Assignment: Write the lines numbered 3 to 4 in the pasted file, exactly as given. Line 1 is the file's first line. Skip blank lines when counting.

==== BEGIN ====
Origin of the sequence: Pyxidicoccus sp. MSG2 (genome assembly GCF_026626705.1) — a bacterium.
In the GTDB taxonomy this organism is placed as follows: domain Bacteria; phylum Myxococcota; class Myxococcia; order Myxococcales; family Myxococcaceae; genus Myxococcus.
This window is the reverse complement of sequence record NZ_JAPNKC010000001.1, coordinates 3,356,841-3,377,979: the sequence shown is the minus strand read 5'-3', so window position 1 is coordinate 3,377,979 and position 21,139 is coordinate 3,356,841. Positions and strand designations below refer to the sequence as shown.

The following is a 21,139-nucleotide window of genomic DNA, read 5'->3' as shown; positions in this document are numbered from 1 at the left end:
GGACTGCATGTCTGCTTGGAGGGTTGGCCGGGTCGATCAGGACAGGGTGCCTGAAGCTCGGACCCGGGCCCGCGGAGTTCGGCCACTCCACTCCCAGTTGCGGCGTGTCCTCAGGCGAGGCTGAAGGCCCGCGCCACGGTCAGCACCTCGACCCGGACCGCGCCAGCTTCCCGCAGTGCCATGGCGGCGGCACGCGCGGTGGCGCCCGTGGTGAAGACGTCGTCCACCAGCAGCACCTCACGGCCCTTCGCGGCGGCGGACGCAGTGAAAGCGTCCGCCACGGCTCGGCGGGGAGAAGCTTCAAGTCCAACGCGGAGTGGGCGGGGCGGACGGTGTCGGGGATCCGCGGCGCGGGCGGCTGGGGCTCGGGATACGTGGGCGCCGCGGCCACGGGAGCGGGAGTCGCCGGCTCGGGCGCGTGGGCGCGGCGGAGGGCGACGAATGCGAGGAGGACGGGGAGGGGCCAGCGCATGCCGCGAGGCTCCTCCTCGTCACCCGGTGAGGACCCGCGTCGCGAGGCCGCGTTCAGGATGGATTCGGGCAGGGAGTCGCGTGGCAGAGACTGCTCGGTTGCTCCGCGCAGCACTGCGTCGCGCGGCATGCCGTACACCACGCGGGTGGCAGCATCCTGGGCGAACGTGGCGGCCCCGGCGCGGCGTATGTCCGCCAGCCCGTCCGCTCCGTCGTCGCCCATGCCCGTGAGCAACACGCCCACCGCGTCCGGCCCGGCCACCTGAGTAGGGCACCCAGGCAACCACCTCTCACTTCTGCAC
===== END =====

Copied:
This window is the reverse complement of sequence record NZ_JAPNKC010000001.1, coordinates 3,356,841-3,377,979: the sequence shown is the minus strand read 5'-3', so window position 1 is coordinate 3,377,979 and position 21,139 is coordinate 3,356,841. Positions and strand designations below refer to the sequence as shown.

The following is a 21,139-nucleotide window of genomic DNA, read 5'->3' as shown; positions in this document are numbered from 1 at the left end: